• Dump-and-reload upgrade: Since mysqldump relies on SHOW CREATE TABLE (which omitted default-for-the-charset COLLATE clauses in 5.7), affected columns will change from utf8mb4_general_ci to utf8mb4_0900_ai_ci when you load the dump into MySQL 8. Switching to utf8mb4_0900_ai_ci is generally beneficial, but may require extra application testing for supplementary unicode input and the resulting sort order and string equivalency behaviors.

  • Binary in-place upgrade: These columns will stay on utf8mb4_general_ci. However, when using a schema management solution, you must now update your repo of table definitions to ensure your utf8mb4 columns are explicit about what collation is intended. Otherwise, re-running your schema definitions (e.g. when spinning up a test/CI sandbox database) will result in use of utf8mb4_0900_ai_ci, which now differs from your prod DB. If you use Skeema, this is easy to solve: after upgrading to MySQL 8, simply run skeema pull a single time to re-normalize your table definitions. This will rewrite your CREATE TABLE statements using MySQL 8’s SHOW CREATE TABLE behaviors, which now always include an explicit COLLATE clause for utf8mb4 columns.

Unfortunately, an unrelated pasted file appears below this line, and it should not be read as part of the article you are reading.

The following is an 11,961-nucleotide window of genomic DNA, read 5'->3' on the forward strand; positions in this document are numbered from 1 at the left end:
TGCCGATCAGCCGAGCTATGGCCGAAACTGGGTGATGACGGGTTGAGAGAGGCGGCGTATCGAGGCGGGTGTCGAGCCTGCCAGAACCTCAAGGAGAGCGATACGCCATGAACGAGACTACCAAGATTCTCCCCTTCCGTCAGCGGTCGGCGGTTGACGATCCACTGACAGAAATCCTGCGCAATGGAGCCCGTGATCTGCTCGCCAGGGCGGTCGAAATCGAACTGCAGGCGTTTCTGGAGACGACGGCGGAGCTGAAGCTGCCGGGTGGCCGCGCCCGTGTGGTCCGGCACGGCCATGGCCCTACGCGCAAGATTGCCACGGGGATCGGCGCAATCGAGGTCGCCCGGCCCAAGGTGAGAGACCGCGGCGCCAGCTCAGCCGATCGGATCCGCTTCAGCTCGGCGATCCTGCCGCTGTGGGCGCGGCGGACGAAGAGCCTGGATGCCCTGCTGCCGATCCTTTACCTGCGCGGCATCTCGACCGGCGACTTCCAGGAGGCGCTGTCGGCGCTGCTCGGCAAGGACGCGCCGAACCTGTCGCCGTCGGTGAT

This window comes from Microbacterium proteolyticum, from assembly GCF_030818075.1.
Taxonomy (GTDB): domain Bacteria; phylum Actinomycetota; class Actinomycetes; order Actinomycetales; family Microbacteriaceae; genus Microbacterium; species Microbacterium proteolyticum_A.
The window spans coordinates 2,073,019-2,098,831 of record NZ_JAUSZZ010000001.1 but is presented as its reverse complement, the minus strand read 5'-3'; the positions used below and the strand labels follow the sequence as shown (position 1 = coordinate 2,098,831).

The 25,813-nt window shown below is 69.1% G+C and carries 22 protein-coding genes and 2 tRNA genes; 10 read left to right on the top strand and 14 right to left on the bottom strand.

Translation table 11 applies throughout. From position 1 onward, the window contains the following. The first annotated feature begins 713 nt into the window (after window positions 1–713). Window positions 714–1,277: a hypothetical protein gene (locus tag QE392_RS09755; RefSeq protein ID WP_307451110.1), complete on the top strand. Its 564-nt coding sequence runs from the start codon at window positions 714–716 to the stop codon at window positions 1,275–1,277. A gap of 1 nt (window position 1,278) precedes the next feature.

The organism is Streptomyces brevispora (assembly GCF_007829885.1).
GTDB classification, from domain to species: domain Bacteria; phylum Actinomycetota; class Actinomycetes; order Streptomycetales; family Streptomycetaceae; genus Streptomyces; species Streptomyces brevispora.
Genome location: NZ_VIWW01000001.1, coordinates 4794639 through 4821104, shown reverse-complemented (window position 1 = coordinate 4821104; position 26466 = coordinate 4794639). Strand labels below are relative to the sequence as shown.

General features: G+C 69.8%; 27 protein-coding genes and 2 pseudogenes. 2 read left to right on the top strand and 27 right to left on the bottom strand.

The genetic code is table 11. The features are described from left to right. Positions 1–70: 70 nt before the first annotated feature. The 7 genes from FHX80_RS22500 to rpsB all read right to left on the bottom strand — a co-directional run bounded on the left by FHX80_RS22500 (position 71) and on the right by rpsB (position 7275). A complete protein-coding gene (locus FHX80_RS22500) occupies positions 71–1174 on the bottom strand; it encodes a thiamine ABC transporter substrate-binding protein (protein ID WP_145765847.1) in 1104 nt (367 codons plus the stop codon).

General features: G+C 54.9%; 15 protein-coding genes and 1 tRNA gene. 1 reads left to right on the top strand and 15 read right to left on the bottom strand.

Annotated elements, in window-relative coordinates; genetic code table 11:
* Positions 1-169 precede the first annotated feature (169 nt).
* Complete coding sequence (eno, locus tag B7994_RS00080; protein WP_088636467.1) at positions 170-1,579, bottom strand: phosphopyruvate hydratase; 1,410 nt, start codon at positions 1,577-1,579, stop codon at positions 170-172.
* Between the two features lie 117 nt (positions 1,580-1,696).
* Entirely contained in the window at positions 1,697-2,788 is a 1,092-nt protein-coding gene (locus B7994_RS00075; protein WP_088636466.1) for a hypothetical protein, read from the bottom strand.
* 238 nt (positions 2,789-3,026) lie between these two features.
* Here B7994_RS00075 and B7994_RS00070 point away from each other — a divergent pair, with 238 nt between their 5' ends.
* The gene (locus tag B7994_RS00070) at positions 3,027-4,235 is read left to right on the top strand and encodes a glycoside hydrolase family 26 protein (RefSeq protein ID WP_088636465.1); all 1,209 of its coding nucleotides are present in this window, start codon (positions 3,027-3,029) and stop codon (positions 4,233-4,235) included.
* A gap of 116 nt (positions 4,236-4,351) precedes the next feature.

Server default charset and collation

Previously, the server variables character_set_server and collation_server defaulted to latin1 and latin1_swedish_ci, respectively. In MySQL 8, these variables now default to utf8mb4 and utf8mb4_0900_ai_ci. These variables behave like cascading defaults for DDL: they affect CREATE DATABASE statements which don’t specify a charset or collation, and in turn the database-level defaults then affect CREATE TABLE statements which similarly omit charset and collation.

Generally these changes won’t affect your existing tables upon upgrade, regardless of your upgrade method. They typically don’t affect Skeema either, since skeema init will automatically track database-level defaults in .skeema config files, meaning that the server-level defaults are not relied upon. However, other database tools and migration systems may be affected if they aren’t careful about always specifying the charset or collation.

Foreign keys and metadata locking

When running some types of DDL on a table, MySQL 8 obtains additional metadata locks across foreign key constraint relationships to other tables, as noted in the manual: